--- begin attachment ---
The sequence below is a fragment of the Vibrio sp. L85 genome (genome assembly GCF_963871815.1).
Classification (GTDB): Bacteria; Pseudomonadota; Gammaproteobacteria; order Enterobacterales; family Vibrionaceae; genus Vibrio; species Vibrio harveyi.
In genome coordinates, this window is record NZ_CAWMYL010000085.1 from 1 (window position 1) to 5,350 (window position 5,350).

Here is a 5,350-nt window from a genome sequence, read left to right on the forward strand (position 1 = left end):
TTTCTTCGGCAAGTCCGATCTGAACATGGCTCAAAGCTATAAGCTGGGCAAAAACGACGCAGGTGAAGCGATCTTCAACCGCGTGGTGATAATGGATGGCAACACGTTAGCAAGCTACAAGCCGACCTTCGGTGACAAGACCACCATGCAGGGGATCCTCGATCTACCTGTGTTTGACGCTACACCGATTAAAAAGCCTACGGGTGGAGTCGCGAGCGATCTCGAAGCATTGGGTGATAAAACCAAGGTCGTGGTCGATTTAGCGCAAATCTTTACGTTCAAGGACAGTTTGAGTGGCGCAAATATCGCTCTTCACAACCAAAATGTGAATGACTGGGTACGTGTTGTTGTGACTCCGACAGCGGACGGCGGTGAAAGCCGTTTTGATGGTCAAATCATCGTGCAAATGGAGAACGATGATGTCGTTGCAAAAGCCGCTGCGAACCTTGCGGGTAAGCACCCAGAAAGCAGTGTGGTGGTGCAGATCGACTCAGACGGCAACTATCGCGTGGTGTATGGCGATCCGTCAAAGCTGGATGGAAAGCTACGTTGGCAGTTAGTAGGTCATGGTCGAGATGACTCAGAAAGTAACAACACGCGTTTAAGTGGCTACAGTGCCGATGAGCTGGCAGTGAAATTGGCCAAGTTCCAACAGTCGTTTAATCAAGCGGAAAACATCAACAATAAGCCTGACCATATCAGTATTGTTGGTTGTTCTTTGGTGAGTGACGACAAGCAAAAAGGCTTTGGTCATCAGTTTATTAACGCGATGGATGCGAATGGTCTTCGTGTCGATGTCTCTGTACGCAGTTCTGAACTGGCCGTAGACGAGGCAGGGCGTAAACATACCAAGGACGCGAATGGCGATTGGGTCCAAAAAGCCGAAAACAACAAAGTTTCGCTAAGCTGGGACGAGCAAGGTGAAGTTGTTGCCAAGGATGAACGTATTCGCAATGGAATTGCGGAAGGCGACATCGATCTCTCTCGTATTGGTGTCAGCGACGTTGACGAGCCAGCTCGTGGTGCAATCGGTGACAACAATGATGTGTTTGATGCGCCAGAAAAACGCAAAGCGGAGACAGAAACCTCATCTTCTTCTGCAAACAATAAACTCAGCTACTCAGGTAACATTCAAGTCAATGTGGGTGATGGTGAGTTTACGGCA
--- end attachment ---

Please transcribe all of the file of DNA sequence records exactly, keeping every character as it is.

The sequence below is a fragment of the Vibrio sp. L85 genome (genome assembly GCF_963871815.1).
Classification (GTDB): Bacteria; Pseudomonadota; Gammaproteobacteria; order Enterobacterales; family Vibrionaceae; genus Vibrio; species Vibrio harveyi.
In genome coordinates, this window is record NZ_CAWMYL010000085.1 from 1 (window position 1) to 5,350 (window position 5,350).

Here is a 5,350-nt window from a genome sequence, read left to right on the forward strand (position 1 = left end):
TTTCTTCGGCAAGTCCGATCTGAACATGGCTCAAAGCTATAAGCTGGGCAAAAACGACGCAGGTGAAGCGATCTTCAACCGCGTGGTGATAATGGATGGCAACACGTTAGCAAGCTACAAGCCGACCTTCGGTGACAAGACCACCATGCAGGGGATCCTCGATCTACCTGTGTTTGACGCTACACCGATTAAAAAGCCTACGGGTGGAGTCGCGAGCGATCTCGAAGCATTGGGTGATAAAACCAAGGTCGTGGTCGATTTAGCGCAAATCTTTACGTTCAAGGACAGTTTGAGTGGCGCAAATATCGCTCTTCACAACCAAAATGTGAATGACTGGGTACGTGTTGTTGTGACTCCGACAGCGGACGGCGGTGAAAGCCGTTTTGATGGTCAAATCATCGTGCAAATGGAGAACGATGATGTCGTTGCAAAAGCCGCTGCGAACCTTGCGGGTAAGCACCCAGAAAGCAGTGTGGTGGTGCAGATCGACTCAGACGGCAACTATCGCGTGGTGTATGGCGATCCGTCAAAGCTGGATGGAAAGCTACGTTGGCAGTTAGTAGGTCATGGTCGAGATGACTCAGAAAGTAACAACACGCGTTTAAGTGGCTACAGTGCCGATGAGCTGGCAGTGAAATTGGCCAAGTTCCAACAGTCGTTTAATCAAGCGGAAAACATCAACAATAAGCCTGACCATATCAGTATTGTTGGTTGTTCTTTGGTGAGTGACGACAAGCAAAAAGGCTTTGGTCATCAGTTTATTAACGCGATGGATGCGAATGGTCTTCGTGTCGATGTCTCTGTACGCAGTTCTGAACTGGCCGTAGACGAGGCAGGGCGTAAACATACCAAGGACGCGAATGGCGATTGGGTCCAAAAAGCCGAAAACAACAAAGTTTCGCTAAGCTGGGACGAGCAAGGTGAAGTTGTTGCCAAGGATGAACGTATTCGCAATGGAATTGCGGAAGGCGACATCGATCTCTCTCGTATTGGTGTCAGCGACGTTGACGAGCCAGCTCGTGGTGCAATCGGTGACAACAATGATGTGTTTGATGCGCCAGAAAAACGCAAAGCGGAGACAGAAACCTCATCTTCTTCTGCAAACAATAAACTCAGCTACTCAGGTAACATTCAAGTCAATGTGGGTGATGGTGAGTTTACGGCA